Ultimate guide to trees and tree preservation orders
Throughout the ages, trees have been hugely important to mankind, providing shelter, firewood, building materials and food, as well as having cultural and religious importance to civilizations the world over. Why do we decorate fir trees at Christmas? For centuries the evergreen has been a symbol of life surviving in the cold and dark, and in the 16th century German Christian communities made the link with the Nativity story, with decoration added to embody the festive spirit.
In more recent years, we’ve come to realize trees are also vital to the world’s ecosystems. Oxygen production and carbon capture, soil quality, biodiversity, global temperature control are all dependent on healthy tree populations.
The world’s tree population has fallen drastically over the last two centuries. At around 13 percent, the UK has one of the lowest forest cover ratios in the developed world. In comparison, France, Germany, Spain, Italy and the US all have over 30 percent. The need to protect trees has never been greater.
Tree Preservation Orders (TPOs)
In 1947, the UK government first passed legislation to empower local authorities to make designated trees (or groups of trees) subject of Tree Preservation Orders (TPOs). Such trees require planning consent before any work can be carried out. Moreover, in conservation areas, even if there is no TPO, you must advise the Local Planning Authority (LPA) of any intended work on trees with a trunk diameter in excess of 75mm at a height of 1.5m, and allow them 6 weeks to respond, before you can start work.
TPO impact on building projects
Plans for new builds, extensions and large building projects, whether residential or commercial, can be halted in their tracks by trees protected by a TPO. Checking for TPOs is one of the first things you should do when embarking on a project. Some LPAs may have maps (accessible via their website) which show the location of all protected trees. But in most cases, you will probably have to contact the council’s Tree Officer for information and advice.
TPO assessment criteria
The criteria upon which trees are assessed, when conferring TPO status, are factors such as age, size, species, historical or cultural value, their importance as part of the landscape and their contribution to the local environment. Decisions to grant or reject TPO planning applications are made by the LPA, balancing the pros and the cons of each case in the context of the above.
One council will have different priorities from the next, so it may pay to consult an independent local expert like a building surveyor or arboriculturist to assess whether your application is likely to succeed. In cases where felling is involved, consent may be given only on condition that one or more new trees are planted in a specified location.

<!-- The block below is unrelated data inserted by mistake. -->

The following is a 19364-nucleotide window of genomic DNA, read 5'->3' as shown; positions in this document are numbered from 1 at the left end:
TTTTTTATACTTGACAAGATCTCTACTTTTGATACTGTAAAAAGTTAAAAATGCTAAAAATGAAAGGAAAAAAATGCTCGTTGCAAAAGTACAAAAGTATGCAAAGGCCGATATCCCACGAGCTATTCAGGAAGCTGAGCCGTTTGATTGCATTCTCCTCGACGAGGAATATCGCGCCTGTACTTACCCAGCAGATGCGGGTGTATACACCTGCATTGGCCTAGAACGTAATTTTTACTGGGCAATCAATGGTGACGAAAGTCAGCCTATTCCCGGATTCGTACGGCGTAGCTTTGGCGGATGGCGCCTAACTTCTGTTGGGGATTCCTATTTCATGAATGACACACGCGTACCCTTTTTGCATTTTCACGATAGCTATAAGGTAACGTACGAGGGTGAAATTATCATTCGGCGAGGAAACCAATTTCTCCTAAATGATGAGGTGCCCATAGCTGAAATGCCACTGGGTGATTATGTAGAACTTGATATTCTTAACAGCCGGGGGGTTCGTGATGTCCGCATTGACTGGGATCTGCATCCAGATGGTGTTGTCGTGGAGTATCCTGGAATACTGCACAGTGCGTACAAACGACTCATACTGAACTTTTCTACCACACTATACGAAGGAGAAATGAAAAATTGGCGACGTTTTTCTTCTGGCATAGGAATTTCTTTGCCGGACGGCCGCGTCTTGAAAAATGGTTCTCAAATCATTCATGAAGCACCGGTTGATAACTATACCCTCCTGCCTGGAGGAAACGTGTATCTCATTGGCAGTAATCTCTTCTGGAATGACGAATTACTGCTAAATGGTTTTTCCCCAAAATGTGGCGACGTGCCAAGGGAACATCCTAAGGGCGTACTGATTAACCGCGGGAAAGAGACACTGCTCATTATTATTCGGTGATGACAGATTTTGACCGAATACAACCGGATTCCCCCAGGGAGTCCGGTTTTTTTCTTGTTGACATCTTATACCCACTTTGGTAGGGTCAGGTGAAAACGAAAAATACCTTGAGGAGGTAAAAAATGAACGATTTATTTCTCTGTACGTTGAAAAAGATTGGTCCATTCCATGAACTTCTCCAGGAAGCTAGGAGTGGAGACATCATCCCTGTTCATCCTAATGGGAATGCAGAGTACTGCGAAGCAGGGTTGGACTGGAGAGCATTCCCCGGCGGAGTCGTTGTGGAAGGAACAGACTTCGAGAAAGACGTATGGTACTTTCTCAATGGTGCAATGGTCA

Applying for planning consent
Anyone with trees in their garden, overhanging their garden, or in close proximity to a neighbour’s tree could be affected by the TPO rules. You need to know the status of your trees is “unprotected” before you do any work on them, otherwise you could incur a heavy fine without the necessary planning consent.
Ignorance is no defense. If a TPO is involved, your planning application may be for a crown reduction or pruning, to restrict growth of the root structure or maybe just to increase light penetration. As long as your proposal is not too drastic, consent will normally be given.
On the other hand, if your application is for complete removal of the tree because its proximity is an immediate threat to a building’s foundations, you will probably need an expert opinion from an arboriculturist or building surveyor to get consent.
Trees do not recognize boundaries. Branches will overhang adjoining properties, and roots will travel wherever they can find water. Often the root spread is much greater than the diameter of a tree’s canopy. If an overhanging tree is denying you light, or its roots are threatening the foundations of your house, you have the same rights as your neighbour to submit a planning application in respect of their trees.
Best practice would be to discuss it with your neighbour first. If they object, you do have the law (Party Wall legislation) behind you, but you may need to consult a building surveyor to make a legally enforceable ruling.
Applying for TPO status
Many TPOs are the result of individuals and building developers applying to their LPA for trees to be given protected status. They do this as a defense against other developers bringing the bulldozers in, and completely changing the character of a neighbourhood.
Get in touch
If you have any questions about the removal of a tree, or tree preservation orders, feel free to get in touch by calling 01273 031646.